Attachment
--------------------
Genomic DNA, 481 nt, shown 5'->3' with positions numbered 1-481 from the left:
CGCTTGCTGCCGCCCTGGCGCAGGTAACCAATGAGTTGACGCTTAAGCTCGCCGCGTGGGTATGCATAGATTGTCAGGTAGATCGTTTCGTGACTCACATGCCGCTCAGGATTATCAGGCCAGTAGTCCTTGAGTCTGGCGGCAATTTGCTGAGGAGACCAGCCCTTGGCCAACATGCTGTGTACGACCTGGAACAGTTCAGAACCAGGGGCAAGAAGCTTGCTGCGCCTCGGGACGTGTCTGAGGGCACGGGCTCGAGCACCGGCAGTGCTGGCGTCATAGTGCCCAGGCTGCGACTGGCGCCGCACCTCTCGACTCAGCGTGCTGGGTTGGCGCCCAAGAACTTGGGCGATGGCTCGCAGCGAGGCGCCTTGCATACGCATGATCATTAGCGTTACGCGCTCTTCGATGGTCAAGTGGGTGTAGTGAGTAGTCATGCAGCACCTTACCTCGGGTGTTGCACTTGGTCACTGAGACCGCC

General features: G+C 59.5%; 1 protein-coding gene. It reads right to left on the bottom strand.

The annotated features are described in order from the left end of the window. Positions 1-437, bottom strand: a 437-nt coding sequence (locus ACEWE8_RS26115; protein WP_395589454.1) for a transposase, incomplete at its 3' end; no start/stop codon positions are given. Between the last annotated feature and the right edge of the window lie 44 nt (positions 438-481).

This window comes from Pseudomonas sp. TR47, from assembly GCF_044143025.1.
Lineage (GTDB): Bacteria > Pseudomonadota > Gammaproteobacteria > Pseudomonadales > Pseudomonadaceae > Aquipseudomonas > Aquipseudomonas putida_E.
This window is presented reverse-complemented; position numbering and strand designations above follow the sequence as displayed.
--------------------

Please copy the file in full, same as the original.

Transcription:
Genomic DNA, 481 nt, shown 5'->3' with positions numbered 1-481 from the left:
CGCTTGCTGCCGCCCTGGCGCAGGTAACCAATGAGTTGACGCTTAAGCTCGCCGCGTGGGTATGCATAGATTGTCAGGTAGATCGTTTCGTGACTCACATGCCGCTCAGGATTATCAGGCCAGTAGTCCTTGAGTCTGGCGGCAATTTGCTGAGGAGACCAGCCCTTGGCCAACATGCTGTGTACGACCTGGAACAGTTCAGAACCAGGGGCAAGAAGCTTGCTGCGCCTCGGGACGTGTCTGAGGGCACGGGCTCGAGCACCGGCAGTGCTGGCGTCATAGTGCCCAGGCTGCGACTGGCGCCGCACCTCTCGACTCAGCGTGCTGGGTTGGCGCCCAAGAACTTGGGCGATGGCTCGCAGCGAGGCGCCTTGCATACGCATGATCATTAGCGTTACGCGCTCTTCGATGGTCAAGTGGGTGTAGTGAGTAGTCATGCAGCACCTTACCTCGGGTGTTGCACTTGGTCACTGAGACCGCC

General features: G+C 59.5%; 1 protein-coding gene. It reads right to left on the bottom strand.

The annotated features are described in order from the left end of the window. Positions 1-437, bottom strand: a 437-nt coding sequence (locus ACEWE8_RS26115; protein WP_395589454.1) for a transposase, incomplete at its 3' end; no start/stop codon positions are given. Between the last annotated feature and the right edge of the window lie 44 nt (positions 438-481).

This window comes from Pseudomonas sp. TR47, from assembly GCF_044143025.1.
Lineage (GTDB): Bacteria > Pseudomonadota > Gammaproteobacteria > Pseudomonadales > Pseudomonadaceae > Aquipseudomonas > Aquipseudomonas putida_E.
This window is presented reverse-complemented; position numbering and strand designations above follow the sequence as displayed.